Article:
To me, there seems to be a pretty healthy transition in your music from that first EP with Hospital - which was a lot softer to what you producer now - to your debut EP with Ram Records and the records that followed. Would you say you’ve evolved into a more festival-ready artist?
It’s funny, I actually remember writing ‘Hypnosis’ right here in this very studio about five years ago and I think, although my sound has definitely changed since I moved to Ram, you can still hear those original soulful elements.
Would you say Ram Records and Andy C have played a part in this change?
You know, I never thought I would sign to Ram. At the time I was signed, Sub Focus, Chase & Status and Culture Shock were the major players and I never thought I would be on the same roster as them. It’s crazy. In fact, I remember getting the AOL message from Andy at about 2am in the morning (cos he works the most anti socials hours) being in bed and seeing “Alright Geez” pop up [laughs]. Since then he’s really helped me develop my sound but has always said I should produce the music I want. I think it’s his A&R specifically that stood out for me. We’ve always been on the same page when it comes to music and he won’t hesitate to give me the hard truth if it’s not quite right. It’s always something I know myself but I just need to hear it from him, you know? Otherwise I won’t change it. I can be really stubborn like that.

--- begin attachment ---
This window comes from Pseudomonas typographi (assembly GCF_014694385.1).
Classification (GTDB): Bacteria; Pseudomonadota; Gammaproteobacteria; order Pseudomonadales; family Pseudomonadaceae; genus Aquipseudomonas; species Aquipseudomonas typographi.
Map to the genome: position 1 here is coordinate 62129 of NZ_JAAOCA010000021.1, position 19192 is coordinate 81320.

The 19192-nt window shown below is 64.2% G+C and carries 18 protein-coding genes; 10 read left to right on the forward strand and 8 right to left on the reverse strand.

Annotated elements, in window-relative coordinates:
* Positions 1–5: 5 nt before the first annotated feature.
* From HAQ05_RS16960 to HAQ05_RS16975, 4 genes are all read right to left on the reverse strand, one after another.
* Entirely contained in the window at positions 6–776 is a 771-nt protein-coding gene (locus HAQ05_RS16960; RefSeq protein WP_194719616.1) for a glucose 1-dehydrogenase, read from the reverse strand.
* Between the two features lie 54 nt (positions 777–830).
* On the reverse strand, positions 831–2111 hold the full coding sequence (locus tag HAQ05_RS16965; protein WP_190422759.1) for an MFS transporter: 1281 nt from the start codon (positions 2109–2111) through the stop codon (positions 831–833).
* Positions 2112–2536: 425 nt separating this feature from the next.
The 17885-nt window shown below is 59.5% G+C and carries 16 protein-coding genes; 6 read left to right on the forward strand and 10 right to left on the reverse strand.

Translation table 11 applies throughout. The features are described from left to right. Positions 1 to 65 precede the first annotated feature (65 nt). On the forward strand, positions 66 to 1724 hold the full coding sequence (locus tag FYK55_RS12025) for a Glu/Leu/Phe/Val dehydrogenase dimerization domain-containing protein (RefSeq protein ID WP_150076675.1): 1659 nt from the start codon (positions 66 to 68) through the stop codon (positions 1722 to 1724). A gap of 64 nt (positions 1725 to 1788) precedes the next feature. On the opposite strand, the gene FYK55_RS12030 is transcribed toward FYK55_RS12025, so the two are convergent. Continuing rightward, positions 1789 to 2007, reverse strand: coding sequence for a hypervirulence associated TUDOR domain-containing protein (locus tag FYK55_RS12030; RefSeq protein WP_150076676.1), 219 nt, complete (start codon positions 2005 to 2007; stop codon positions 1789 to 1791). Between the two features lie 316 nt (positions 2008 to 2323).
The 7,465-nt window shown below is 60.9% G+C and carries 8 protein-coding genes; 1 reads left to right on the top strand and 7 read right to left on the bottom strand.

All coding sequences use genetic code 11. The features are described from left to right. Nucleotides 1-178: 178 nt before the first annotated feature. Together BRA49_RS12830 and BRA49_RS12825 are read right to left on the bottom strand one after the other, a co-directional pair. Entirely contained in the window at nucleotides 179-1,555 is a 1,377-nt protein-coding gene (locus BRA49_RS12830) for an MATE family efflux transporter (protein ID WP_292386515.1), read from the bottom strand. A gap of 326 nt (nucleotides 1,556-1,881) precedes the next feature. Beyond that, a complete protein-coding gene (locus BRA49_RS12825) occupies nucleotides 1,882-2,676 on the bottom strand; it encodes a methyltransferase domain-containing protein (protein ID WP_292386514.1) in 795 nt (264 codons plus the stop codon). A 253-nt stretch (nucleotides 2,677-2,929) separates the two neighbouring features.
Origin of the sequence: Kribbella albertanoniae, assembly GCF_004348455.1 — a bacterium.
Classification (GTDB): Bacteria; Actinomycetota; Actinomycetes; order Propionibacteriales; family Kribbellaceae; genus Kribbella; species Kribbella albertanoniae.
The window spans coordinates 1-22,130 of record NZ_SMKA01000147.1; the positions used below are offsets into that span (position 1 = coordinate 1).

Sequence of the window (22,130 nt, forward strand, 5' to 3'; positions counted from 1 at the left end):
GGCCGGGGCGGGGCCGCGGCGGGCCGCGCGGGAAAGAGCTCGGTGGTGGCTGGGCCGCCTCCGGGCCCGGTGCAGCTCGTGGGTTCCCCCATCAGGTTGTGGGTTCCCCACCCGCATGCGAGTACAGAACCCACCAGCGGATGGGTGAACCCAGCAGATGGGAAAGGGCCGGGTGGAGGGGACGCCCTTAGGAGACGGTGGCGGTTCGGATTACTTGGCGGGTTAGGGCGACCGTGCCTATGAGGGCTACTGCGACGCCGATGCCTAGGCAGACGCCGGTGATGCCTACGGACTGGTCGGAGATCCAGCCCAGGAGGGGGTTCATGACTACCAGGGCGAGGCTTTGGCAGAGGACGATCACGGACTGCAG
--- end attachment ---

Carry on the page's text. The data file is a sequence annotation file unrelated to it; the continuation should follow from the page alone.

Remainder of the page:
So in some ways, yes, but I remember watching Andy play and see him do those infamous drops and I thought I just wanted to make that ultimate rewind track. I wanted to create something different but with that same kind of approach so I wrote ‘Moonwalk’ and just continued to produce that sound. I guess you could say I got into that darker, bass driven side of the spectrum since I moved to Ram but although a lot of people always ask why I don’t make what I used to make, I feel I’ve still managed to stay true to my original sound.
There must have been many good opportunities since you’ve signed with Ram…